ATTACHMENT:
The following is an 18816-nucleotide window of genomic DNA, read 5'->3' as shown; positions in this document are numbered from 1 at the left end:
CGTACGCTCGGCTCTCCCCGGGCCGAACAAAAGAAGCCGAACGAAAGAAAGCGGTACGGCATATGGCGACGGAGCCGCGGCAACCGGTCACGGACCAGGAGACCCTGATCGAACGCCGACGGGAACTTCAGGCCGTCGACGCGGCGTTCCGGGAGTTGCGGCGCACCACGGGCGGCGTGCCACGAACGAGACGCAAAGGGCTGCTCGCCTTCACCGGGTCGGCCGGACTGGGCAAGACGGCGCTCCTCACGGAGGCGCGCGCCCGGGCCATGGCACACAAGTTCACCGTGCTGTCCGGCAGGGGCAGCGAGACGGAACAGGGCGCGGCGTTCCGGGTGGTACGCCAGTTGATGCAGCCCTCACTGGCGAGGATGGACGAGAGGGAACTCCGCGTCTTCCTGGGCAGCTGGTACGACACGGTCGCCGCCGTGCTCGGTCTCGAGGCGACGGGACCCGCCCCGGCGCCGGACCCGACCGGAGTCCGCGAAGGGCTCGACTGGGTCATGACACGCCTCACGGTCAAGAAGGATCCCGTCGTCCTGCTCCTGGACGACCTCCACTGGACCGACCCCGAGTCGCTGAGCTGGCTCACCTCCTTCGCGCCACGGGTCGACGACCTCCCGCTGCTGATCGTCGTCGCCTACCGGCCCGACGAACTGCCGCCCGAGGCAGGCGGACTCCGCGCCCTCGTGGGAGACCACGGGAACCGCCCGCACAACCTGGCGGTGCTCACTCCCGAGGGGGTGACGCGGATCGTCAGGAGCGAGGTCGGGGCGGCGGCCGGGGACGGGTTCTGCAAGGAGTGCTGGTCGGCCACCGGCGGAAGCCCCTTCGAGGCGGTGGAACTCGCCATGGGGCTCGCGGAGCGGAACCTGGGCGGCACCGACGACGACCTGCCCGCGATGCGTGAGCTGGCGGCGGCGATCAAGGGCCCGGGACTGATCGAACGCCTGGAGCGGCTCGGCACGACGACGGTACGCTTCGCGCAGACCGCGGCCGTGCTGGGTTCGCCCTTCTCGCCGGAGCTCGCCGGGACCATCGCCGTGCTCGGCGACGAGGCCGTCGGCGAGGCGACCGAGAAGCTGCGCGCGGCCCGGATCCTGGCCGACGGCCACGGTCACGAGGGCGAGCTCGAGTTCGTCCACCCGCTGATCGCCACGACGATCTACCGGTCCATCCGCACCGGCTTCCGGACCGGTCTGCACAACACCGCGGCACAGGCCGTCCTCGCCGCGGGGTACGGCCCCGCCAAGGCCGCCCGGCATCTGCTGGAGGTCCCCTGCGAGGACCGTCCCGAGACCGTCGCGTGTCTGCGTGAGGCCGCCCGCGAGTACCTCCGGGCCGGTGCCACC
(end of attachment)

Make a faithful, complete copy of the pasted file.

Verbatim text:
The following is an 18816-nucleotide window of genomic DNA, read 5'->3' as shown; positions in this document are numbered from 1 at the left end:
CGTACGCTCGGCTCTCCCCGGGCCGAACAAAAGAAGCCGAACGAAAGAAAGCGGTACGGCATATGGCGACGGAGCCGCGGCAACCGGTCACGGACCAGGAGACCCTGATCGAACGCCGACGGGAACTTCAGGCCGTCGACGCGGCGTTCCGGGAGTTGCGGCGCACCACGGGCGGCGTGCCACGAACGAGACGCAAAGGGCTGCTCGCCTTCACCGGGTCGGCCGGACTGGGCAAGACGGCGCTCCTCACGGAGGCGCGCGCCCGGGCCATGGCACACAAGTTCACCGTGCTGTCCGGCAGGGGCAGCGAGACGGAACAGGGCGCGGCGTTCCGGGTGGTACGCCAGTTGATGCAGCCCTCACTGGCGAGGATGGACGAGAGGGAACTCCGCGTCTTCCTGGGCAGCTGGTACGACACGGTCGCCGCCGTGCTCGGTCTCGAGGCGACGGGACCCGCCCCGGCGCCGGACCCGACCGGAGTCCGCGAAGGGCTCGACTGGGTCATGACACGCCTCACGGTCAAGAAGGATCCCGTCGTCCTGCTCCTGGACGACCTCCACTGGACCGACCCCGAGTCGCTGAGCTGGCTCACCTCCTTCGCGCCACGGGTCGACGACCTCCCGCTGCTGATCGTCGTCGCCTACCGGCCCGACGAACTGCCGCCCGAGGCAGGCGGACTCCGCGCCCTCGTGGGAGACCACGGGAACCGCCCGCACAACCTGGCGGTGCTCACTCCCGAGGGGGTGACGCGGATCGTCAGGAGCGAGGTCGGGGCGGCGGCCGGGGACGGGTTCTGCAAGGAGTGCTGGTCGGCCACCGGCGGAAGCCCCTTCGAGGCGGTGGAACTCGCCATGGGGCTCGCGGAGCGGAACCTGGGCGGCACCGACGACGACCTGCCCGCGATGCGTGAGCTGGCGGCGGCGATCAAGGGCCCGGGACTGATCGAACGCCTGGAGCGGCTCGGCACGACGACGGTACGCTTCGCGCAGACCGCGGCCGTGCTGGGTTCGCCCTTCTCGCCGGAGCTCGCCGGGACCATCGCCGTGCTCGGCGACGAGGCCGTCGGCGAGGCGACCGAGAAGCTGCGCGCGGCCCGGATCCTGGCCGACGGCCACGGTCACGAGGGCGAGCTCGAGTTCGTCCACCCGCTGATCGCCACGACGATCTACCGGTCCATCCGCACCGGCTTCCGGACCGGTCTGCACAACACCGCGGCACAGGCCGTCCTCGCCGCGGGGTACGGCCCCGCCAAGGCCGCCCGGCATCTGCTGGAGGTCCCCTGCGAGGACCGTCCCGAGACCGTCGCGTGTCTGCGTGAGGCCGCCCGCGAGTACCTCCGGGCCGGTGCCACC